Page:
Champagne-spraying was just a fun thing: Lewis Hamilton
Formula One star plays down champagne-spraying incident for which he drew intense criticism at Chinese GP recently
Lewis Hamilton has described his champagne-spraying of a grid girl after the Chinese Grand Prix, which has drawn widespread criticism, as "a fun thing".
Lewis Hamilton sprays champagne at Liu Siying at the podium after winning the Chinese Grand Prix last Sunday. Pic/Getty Images
One of the fundamental acts of Formula One has been brought into sharp focus over the past few days following Hamilton's win in Shanghai.
In a typical moment of exuberance that comes with a victory for any driver, and following the playing of the national anthems, Hamilton grabbed his bottle of bubbly and for a fleeting moment turned it on grid girl Liu Siying.
The pictures that followed appeared to show the Shanghai Institute of Visual Art graduate grimacing as the champagne hit the side of her head.
The incident drew condemnation from Object, a campaign group against sexism, which condemned Hamilton's behaviour as "selfish and inconsiderate", and called on him to apologise.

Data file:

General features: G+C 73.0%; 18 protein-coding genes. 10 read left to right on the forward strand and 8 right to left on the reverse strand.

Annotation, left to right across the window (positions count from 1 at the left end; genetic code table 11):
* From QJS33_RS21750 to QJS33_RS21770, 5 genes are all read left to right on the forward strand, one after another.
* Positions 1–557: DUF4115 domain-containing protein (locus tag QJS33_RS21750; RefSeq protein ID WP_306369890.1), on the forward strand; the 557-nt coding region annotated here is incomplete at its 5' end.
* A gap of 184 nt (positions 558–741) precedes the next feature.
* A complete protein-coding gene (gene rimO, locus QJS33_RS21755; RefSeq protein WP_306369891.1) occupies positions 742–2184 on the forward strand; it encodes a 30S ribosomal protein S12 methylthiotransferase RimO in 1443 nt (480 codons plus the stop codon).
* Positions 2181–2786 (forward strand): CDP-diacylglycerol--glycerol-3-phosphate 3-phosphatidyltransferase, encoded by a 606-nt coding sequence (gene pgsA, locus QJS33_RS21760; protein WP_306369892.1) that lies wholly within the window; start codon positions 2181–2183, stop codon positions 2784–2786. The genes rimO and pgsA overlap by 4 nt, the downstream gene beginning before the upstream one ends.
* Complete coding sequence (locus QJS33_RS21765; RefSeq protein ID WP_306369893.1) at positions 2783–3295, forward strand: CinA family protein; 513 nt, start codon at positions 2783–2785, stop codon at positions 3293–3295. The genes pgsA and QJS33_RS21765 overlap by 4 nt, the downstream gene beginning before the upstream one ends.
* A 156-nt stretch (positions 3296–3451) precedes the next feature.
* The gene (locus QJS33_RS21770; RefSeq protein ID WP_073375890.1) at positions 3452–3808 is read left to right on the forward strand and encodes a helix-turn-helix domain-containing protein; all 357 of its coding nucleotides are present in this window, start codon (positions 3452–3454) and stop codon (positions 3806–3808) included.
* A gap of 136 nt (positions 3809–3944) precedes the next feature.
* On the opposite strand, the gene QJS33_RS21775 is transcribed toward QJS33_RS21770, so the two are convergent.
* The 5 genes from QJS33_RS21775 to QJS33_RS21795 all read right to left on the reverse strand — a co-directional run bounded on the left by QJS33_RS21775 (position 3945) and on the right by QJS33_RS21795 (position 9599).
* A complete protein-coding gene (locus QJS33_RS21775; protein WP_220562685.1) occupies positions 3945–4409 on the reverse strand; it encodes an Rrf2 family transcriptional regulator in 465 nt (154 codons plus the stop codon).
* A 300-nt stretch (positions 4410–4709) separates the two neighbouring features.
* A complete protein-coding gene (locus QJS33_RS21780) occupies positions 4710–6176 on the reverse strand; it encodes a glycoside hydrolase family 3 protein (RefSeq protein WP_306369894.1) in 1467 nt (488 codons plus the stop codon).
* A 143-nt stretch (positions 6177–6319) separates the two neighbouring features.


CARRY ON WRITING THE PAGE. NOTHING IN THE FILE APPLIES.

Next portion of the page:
Siying, however, has since defended Hamilton, remarking to the Shanghai Daily: "It lasted for only one or two seconds, and I did not think too much about it at all." She added: "I think some foreign media are more sensitive about the topic compared to local media. I was just told by my employer to stand on the podium, and that's what I did."
Asked yesterday about the matter ahead of this weekend's race in Bahrain, Hamilton was relieved to hear Siying's comments.
The world champion said: "I hadn't really heard too much about it until today. Obviously when you arrive (at the circuit) you get a debrief as to what has happened during the week, so fortunately for me it has not overshadowed my week.
'This is Formula One'
"This is Formula One — the pinnacle of motor sport — and I'd just won a Grand Prix for the team. You should see it was a kind of a fun thing. I would never ever intend to disrespect or try to embarrass someone like that.
"It hasn't affected me, and it's nice to know the lady kind of wrote in. If she had wrote in and said she was really unhappy then perhaps I would be more concerned."